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engineering, technology and math professions. this is a visionary woman i set before you and it is a privilege to be able to honor her. but a little bit about who she is. she was born in the most beautiful part of san francisco. she was reared in the most wonderful promising talented part of san francisco. and without any further ado, you guys probably guess it had. that's bayview hunters point. you got to give the lady some credit. so, mom and dad, thank you very much for raising outstanding woman. (applause) >> now, ms. jackson, she understands the roadblocks and challenges many of our young people face when it comes to growing up in a challenged community around such as bayview hunters point. but she wants to change that. she wants to change the fact that often women, not just women of color, are sometimes considered to be invisible and silent. so, instead she is inspiring young girls to embrace the challenges and she's helping them to develop self-confidence so that they are able to see
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themselves as future leaders. and, so, how could i not honor a woman like this? ladies and gentlemen, it is a pleasure to introduce to you again marlena jackson, my honoree. [cheering and applauding] >> i think first it's my honor to thank all of you, and especially thank malia cohen for honoring me. sometimes i kind of felt overwhelmed because i did not take this in. i have my dad crying over there and i haven't started yet. [laughter] >> but, you know, sometimes when you go throughout your day and you sometimes face barriers and you say to yourself, well, how can i be a visionary for my community? how can i make change in my community? and, so, that was really my inspiration for wanting to start my own organization, next gene girls really to celebrate our young women in the bayview hunters point community and really be able to give young
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girls from that community something to aspire to. i think i have been very fortunate and blessed to have some wonderful people in my life who mentored me and got me to that place where i'm able to have a career at genentech and i love -- i'm very passionate about what i do in science. and, so, my hope for me on that level is, you know, do i start the next cancer drug, do i help the next person who is suffering from a disease that yet does not have a cure? so, how can we inspire our young girls to really start to think of themselves very differently? and i think at the end of the day, when a teacher can ask an entire class what do the sciences look like? and in particular my 9 year old daughter when she raises her hand, she says, a scientist looks like her mom. so, i think when we are able to do that, i think we have truly changed the perception of how girls kind of feel and think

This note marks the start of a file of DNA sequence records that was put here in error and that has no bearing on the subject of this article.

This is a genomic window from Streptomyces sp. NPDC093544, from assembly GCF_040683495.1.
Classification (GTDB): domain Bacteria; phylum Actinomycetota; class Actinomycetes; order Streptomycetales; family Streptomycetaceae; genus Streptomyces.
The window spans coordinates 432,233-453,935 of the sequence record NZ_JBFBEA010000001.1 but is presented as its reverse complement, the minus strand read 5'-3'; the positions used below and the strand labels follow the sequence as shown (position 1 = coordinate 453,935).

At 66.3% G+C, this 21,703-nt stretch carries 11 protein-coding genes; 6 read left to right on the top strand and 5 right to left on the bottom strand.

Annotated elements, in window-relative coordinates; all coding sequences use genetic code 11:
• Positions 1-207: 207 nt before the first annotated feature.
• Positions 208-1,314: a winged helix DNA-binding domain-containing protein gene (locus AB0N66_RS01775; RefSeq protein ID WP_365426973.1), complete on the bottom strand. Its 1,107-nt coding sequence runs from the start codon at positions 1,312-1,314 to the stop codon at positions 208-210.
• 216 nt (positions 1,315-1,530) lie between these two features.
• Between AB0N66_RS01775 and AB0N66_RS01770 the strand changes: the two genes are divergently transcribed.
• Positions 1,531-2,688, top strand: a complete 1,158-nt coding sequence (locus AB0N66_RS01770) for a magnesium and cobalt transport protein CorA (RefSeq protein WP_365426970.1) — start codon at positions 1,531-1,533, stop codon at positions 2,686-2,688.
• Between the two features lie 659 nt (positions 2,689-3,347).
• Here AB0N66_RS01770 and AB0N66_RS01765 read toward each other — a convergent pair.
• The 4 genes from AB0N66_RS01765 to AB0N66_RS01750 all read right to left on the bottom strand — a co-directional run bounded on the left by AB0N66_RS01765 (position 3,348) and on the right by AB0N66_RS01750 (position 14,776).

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about themselves. and that's really what i wanted to do with next gene girls. i want young girls to really look differently about how they feel and think of themselves. so, it doesn't mean that they may not necessarily do science as a career, but we are about inspiring to think of the many different career options that are available to them. so be it that they through science, they get an mba, they become a venture capitalist. they are becoming your scientistses who are sitting at the bench. i think those are all real possibilities for the students -- for the young girls, particularly of the bayview hunters point community because that is where [speaker not understood]. my parents were born in san francisco. my grandmother migrated here from louisiana. and, so, we are four generation bayview hunters point residents. we are very proud of that, and we want to be able to figure out how we can make change in that community and really start to inspire young girls to really think about stem as a really truly viable career
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choice for them. and, so, through science that's how we're going to start to change lives. thank you very much for honoring me. >> thank you. [cheering and applauding] >> thank you so much, supervisor cohen. let's go to our next colleague, representative in the middle of the alphabet, supervisor jane kim. >> thank you. and i actually have a video to showcase my awardee today. i just want to say it's great